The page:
In the summer, my social life gets tangled and wonderful. There’s a million places to go and people to see. On Tuesday, I got to see my best friend and her husband for a few hours. Soon, I’ll be at a graduation party. This year, I’ll try to better balance that with the household chores, maintenance and my “real work.”

I’ve signed up for Camp NaNo (again) and I’m not sure what I’m going to work on. Originally, I was thinking short stories, but I don’t know. I have a few days to decide. I may go back to a novel I started years ago.

I’m excited that an agent asked for my first three chapters on my latest novel. The beginning garnered a “show” in a contest. I’ll be ecstatic if she asks to see more, but I’m not holding my breath–I can’t–I have 4-6 weeks of waiting! I had a piece I originally wrote in 2009 FINALLY find a loving home in an Sci-Fi anthology coming out soon from Divertir Publishing and a cheeky NF piece will soon be appearing in The Other Herald, a gorgeous publication based out of Perry, New York.

Yeah, things are looking good and I’m grateful.

It just seems that there are so many things to do and pieces I want to write and submissions to read and comment on that I worry I’ll become too distracted by a bush and end up tripping over an exposed root–don’t get me started on the lawn care I should be doing and the weeding I should have tended to before now.

No matter what, there’s never enough time or money or oomph, is there–too get everything done.

*Sigh*

Still, I’m giddy at the amazing success of my friends, colleagues and acquaintances as of late. I know I’m pushing my boundaries, but I met Roxane Gay in Boston at the AWP book fair and she recognized my name and she was kind and such a beautiful woman…I’m thrilled that “An Untamed State” is getting so many good reviews. She deserves even more. Alex Pruteanu has a manuscript out for a book that I’m hoping to read soon. The short story, “The Sun-Eaters” was phenomenal–I can only imagine the book being better. Dawn Corrigan, woman extraordinaire has “Mitigating Circumstances” out which I’m badgering my library to pick up though so far they haven’t. (Boo John Saccco!) I shouldn’t be too mean; I love my library and when I got my copy of the summer newsletter, I felt like a rock star–they featured the reading I did with Gary Earl Ross and the other contributors to “Queen City Flash

Plus, the lovely and talented Mary Akers got the July Issue of r.kv.r.y out early and Mike Joyce—my other awesome boss got a lovely write up in Poets & Writers about the Rookery.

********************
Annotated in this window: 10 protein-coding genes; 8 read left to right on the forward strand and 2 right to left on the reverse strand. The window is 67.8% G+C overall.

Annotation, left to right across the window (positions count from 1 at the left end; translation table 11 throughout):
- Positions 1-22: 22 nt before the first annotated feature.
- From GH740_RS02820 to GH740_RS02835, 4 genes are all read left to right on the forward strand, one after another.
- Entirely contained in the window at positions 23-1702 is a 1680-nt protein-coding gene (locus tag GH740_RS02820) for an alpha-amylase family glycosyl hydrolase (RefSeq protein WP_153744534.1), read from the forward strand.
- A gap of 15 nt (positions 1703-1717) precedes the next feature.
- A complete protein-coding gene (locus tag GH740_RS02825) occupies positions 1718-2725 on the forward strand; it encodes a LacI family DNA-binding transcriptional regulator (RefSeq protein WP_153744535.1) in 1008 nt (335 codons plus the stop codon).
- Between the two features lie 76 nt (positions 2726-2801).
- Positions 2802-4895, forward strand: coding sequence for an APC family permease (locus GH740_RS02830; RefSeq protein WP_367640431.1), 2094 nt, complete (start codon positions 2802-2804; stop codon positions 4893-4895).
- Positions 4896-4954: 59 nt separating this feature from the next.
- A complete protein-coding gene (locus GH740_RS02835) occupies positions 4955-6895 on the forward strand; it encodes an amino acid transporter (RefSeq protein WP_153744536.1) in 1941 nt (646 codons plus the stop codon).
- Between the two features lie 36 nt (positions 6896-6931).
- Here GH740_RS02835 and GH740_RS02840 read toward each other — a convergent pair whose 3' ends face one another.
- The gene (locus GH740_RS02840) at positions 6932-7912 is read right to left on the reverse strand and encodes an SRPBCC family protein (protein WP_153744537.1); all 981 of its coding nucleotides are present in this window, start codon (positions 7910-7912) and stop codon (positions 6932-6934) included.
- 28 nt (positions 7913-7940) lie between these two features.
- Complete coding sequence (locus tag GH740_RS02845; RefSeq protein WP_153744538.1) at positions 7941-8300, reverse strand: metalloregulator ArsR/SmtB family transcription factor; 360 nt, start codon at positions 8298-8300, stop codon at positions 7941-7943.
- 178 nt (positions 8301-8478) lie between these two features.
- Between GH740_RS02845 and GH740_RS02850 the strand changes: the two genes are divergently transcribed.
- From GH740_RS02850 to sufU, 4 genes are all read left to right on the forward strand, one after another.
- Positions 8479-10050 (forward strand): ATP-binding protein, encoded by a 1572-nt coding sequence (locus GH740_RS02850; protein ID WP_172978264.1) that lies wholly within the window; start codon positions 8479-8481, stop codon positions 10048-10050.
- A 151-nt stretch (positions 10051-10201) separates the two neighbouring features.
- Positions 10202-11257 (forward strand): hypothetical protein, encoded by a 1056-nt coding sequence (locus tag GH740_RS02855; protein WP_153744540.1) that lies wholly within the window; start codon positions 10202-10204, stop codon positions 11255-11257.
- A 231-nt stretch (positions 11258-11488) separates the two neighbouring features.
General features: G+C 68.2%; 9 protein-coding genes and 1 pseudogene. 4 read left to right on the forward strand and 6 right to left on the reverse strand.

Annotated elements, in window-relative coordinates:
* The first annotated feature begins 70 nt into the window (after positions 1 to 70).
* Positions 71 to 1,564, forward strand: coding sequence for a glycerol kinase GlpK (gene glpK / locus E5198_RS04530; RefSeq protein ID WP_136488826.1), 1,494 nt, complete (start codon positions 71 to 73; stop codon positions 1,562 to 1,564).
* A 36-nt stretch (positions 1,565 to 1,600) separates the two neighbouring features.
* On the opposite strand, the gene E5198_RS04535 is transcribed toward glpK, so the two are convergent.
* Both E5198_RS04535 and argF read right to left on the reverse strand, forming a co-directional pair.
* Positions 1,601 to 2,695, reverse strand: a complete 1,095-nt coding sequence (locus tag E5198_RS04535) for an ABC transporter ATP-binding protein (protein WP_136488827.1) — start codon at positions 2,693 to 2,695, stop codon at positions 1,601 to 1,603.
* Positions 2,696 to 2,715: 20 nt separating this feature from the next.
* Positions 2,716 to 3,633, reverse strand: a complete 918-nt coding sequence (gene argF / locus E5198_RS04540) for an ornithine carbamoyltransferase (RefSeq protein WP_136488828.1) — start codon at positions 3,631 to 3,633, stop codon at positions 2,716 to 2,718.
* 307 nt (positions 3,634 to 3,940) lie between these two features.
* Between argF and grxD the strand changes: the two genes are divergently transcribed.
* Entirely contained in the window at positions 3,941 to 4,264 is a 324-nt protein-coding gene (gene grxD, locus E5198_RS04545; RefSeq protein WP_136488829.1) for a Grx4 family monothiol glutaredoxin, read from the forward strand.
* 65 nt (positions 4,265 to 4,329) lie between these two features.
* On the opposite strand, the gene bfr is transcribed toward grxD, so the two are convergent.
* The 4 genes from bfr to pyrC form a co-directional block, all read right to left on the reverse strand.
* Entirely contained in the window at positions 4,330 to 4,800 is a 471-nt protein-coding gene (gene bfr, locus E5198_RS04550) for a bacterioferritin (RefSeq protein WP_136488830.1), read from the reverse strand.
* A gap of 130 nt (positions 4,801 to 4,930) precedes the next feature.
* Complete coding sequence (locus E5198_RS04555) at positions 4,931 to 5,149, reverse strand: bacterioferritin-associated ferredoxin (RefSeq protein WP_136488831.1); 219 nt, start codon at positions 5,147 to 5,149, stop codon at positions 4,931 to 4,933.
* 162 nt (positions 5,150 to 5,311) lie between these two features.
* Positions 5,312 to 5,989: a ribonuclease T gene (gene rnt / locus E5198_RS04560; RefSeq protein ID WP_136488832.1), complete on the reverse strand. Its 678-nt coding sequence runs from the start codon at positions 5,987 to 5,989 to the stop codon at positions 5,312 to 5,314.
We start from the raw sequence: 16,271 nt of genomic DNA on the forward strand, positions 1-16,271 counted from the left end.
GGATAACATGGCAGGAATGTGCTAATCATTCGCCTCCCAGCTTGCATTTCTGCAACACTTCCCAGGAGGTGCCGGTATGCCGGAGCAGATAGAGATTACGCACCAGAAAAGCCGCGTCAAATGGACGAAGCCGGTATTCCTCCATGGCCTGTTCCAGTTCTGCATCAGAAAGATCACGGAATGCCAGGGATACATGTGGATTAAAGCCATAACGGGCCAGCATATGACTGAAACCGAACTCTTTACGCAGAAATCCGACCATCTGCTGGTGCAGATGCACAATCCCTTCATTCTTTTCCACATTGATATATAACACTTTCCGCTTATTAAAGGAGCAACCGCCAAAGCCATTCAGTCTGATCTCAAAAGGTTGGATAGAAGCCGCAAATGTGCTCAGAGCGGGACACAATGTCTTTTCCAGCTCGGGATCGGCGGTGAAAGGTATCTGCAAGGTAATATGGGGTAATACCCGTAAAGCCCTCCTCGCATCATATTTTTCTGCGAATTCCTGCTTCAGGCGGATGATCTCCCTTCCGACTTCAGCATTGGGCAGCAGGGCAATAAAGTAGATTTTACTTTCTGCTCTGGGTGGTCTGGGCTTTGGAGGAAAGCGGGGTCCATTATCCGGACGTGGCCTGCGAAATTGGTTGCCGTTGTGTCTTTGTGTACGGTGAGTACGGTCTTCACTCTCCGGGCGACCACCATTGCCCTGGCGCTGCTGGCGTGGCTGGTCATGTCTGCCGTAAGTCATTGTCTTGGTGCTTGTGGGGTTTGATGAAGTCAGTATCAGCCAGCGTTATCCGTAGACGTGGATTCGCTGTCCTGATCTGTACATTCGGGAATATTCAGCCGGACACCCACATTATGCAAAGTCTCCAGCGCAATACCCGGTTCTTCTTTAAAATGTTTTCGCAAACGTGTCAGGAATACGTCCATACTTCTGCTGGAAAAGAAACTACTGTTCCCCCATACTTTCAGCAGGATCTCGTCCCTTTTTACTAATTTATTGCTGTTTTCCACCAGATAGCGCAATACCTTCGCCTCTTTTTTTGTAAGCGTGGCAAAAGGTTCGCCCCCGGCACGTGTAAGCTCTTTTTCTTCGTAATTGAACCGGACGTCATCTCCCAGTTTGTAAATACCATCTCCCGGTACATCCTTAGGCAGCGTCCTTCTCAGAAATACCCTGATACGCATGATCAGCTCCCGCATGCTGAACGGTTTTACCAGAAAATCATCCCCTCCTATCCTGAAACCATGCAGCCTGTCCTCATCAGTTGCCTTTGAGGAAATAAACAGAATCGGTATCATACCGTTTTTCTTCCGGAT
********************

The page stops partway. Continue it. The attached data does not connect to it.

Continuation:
Except for the horrid slugs in my garden, things are good. Thanks for stopping by!

(*These are my Creekside reflections. Your experiences may vary.)

Boston, baby!

There is much to tell and upload and link. Unfortunately, that isn’t going to happen until I return home. In the meantime, I’ve met Alex Pruteanu, Meg Tuite, Pat Pujolas, Ken Robidoux and many more. Rachael and I blinded (temporarily) Helen Victoria and we’ve listened to some great writers in the past two days. Once I’m dressed, I’m off to Dillon’s for the AWP Heat.

Seriously, I wish you were here!

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Did you come back to see if I updated this post? Good for you!

I arrived in Boston on Tuesday night. On Wednesday, Rachael and I attended the Birds of a Feather AWP offsite reading at The Elephant & Castle Pub. We blinded Helen Victoria in our attempt to get a picture with her:

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Thursday, we ended up at The Greatest Bar in Boston where we heard some great readers.

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I met ALEX!!!

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He was fantastic as a human being and friend. BUY his books!! He signed Gears for me, and had I know he was carrying around Short Lean Cuts, I would have gotten that, too. I have the kindle version, but it’s not the same as a real book. He introduced me to Pat Pujolas, author of Jimmy Lagowski Saves the World. After, at a hotel bar, Rachael and I sat with with some great people including, Ken Robidoux, Robert Vaughan and Meg Tuite.

Friday, I ventured out by myself and went to AWP Heat: The Fire Inside  at Dillon’s. I picked up my fabulous shirts from Meg. I heard more writers reading fabulous work, including Len Kuntz, Sara Lippmann, Ben Tanzer, Timothy Gager and Bonnie ZoBell. (If I missed you, let me know and I’ll add you!) It was overwhelmingly great.

Saturday, the book fair was open to all and I stopped and talked to many great people, especially everyone at Press 53. Added bonus: I met Roxane Gay and she knew who I was!!!

Monday was topped off with a poetry reading. Patty Paine did a fantastic job.

(More later–I hope–my mifi is dying)

Name Dropping & Linking All Over the Place